Nations Have the Right to Kill: Hitler, the Holocaust and War
Author: Richard Koenigsberg
Commentary on Nations Have the Right to Kill
By Brian Crim, Professor of History, Lynchburg College
Richard Koenigsberg’s Nations Have the Right to Kill reminds us in clear and incisive prose that sacrifice and total war are inextricably linked. Drawing on a broad range of knowledge spanning the social sciences, Koenigsberg asks us to conceive of the Holocaust as the product of an ideology that demanded the sacrifice of both Germany’s male population and European Jewry. Born from the ashes of the First World War, National Socialism internalized the deadly logic that the only way to save the German nation was to eliminate any obstacle to the heroic Volksgemeinschaft so that it could, once again, fight a total war.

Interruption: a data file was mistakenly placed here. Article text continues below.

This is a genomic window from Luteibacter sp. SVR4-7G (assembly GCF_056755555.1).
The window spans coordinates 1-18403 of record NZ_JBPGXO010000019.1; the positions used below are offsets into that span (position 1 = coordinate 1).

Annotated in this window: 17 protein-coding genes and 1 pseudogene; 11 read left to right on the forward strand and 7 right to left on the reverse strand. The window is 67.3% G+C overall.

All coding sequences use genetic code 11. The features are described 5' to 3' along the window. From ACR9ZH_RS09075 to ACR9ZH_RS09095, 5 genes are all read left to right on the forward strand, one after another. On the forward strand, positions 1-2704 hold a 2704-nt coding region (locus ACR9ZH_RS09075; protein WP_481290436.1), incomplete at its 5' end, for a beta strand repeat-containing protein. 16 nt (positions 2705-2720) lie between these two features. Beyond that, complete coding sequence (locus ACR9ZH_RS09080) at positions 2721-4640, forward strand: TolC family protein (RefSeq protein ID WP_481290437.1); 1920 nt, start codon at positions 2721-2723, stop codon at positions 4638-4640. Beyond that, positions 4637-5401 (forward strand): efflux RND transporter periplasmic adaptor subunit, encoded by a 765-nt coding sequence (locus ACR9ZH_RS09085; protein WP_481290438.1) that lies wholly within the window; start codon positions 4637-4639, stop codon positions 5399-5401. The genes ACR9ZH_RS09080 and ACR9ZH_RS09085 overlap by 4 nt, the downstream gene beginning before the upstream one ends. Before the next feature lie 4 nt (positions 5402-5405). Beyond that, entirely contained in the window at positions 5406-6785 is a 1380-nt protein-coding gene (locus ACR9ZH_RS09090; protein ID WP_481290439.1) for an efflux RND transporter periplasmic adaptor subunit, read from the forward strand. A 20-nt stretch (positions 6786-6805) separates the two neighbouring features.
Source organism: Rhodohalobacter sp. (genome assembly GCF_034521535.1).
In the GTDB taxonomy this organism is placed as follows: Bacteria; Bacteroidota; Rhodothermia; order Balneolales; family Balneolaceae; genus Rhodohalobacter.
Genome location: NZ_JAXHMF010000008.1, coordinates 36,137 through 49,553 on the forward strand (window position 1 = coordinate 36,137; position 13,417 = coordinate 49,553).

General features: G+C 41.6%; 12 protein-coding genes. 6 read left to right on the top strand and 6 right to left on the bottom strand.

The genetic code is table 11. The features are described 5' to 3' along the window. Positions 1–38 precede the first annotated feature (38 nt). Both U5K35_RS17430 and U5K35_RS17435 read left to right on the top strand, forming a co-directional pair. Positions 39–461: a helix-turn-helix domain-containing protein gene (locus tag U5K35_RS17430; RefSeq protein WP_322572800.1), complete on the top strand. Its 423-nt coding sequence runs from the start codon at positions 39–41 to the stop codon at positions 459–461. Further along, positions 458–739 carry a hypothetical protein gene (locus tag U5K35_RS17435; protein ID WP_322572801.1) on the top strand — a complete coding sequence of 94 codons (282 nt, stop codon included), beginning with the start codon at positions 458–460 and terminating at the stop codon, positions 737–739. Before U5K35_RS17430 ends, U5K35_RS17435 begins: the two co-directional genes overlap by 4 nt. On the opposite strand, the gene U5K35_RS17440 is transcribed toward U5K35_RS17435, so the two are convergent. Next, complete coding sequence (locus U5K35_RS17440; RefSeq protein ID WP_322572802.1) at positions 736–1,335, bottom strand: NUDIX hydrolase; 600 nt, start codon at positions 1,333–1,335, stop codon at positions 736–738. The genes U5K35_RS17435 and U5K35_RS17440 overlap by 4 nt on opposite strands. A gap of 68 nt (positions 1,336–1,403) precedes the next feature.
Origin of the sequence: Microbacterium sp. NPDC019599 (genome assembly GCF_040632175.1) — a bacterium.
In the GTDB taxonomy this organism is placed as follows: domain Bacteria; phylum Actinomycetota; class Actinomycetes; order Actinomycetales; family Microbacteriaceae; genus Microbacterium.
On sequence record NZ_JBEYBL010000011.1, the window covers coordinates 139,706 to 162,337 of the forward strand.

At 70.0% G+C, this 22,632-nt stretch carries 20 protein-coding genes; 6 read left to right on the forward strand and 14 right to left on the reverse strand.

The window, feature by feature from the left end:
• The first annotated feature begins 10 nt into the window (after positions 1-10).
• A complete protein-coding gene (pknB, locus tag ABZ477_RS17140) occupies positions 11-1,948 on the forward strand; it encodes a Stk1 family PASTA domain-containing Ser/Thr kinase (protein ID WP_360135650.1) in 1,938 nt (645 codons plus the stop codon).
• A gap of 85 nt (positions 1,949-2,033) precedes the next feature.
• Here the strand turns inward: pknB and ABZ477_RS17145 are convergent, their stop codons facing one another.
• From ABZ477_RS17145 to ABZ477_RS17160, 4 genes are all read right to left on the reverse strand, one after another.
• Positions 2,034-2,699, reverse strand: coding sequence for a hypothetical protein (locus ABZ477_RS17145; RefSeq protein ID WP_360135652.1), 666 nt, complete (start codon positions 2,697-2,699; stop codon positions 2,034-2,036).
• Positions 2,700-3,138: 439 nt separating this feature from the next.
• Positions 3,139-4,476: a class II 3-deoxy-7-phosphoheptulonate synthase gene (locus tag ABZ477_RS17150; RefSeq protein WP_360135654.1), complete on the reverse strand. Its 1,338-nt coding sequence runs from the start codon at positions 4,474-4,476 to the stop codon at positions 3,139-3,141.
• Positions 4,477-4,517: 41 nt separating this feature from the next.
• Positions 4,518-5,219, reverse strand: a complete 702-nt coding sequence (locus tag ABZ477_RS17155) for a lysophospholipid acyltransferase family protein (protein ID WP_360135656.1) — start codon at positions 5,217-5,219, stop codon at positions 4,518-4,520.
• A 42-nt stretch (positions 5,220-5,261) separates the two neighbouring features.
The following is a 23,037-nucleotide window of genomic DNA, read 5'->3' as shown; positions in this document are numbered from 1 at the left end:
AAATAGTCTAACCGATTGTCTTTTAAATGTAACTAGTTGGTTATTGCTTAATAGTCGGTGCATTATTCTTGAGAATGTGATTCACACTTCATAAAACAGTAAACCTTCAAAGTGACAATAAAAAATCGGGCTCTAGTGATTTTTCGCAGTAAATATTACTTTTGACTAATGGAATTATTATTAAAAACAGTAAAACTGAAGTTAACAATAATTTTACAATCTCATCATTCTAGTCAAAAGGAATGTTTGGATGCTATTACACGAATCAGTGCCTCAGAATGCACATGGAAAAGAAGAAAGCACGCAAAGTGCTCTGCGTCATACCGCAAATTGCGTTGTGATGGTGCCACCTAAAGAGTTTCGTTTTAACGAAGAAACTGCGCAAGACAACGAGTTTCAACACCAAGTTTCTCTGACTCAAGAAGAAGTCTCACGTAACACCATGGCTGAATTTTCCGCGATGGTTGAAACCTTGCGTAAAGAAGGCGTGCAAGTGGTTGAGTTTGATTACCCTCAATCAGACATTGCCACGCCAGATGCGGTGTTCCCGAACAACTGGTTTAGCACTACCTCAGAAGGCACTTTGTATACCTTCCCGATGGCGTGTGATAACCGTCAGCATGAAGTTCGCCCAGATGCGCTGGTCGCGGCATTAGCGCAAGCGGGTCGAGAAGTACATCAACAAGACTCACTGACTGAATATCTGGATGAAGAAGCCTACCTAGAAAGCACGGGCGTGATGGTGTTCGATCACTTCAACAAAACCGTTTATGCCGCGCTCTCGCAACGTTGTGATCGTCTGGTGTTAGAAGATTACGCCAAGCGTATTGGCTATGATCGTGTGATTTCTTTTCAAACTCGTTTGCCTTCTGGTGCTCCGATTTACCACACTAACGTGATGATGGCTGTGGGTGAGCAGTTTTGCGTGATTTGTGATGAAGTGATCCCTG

Convinced that the Jews were responsible for Germany’s failure the first time around, Hitler vowed to sacrifice the Jews on the altar of national unity. Koenigsberg’s most interesting arguments revolve around the central role the slaughter of the First World War played in National Socialist ideology. Not only did the conflict brutalize the collective European psyche, it convinced the National Socialist leadership that every great act demanded sacrifice.
Hitler had no qualms sentencing his own people to death—and targeted the Jews as agents of disintegration. Now “doctor of the nation,” Hitler was determined to remove the Jewish cancer from the body politic as the necessary prerequisite for Germany’s next foray into total war. Koenigsberg’s thesis resonates well into our own century by forcing us to confront the reasons why nations demand and expect human sacrifice on their behalf.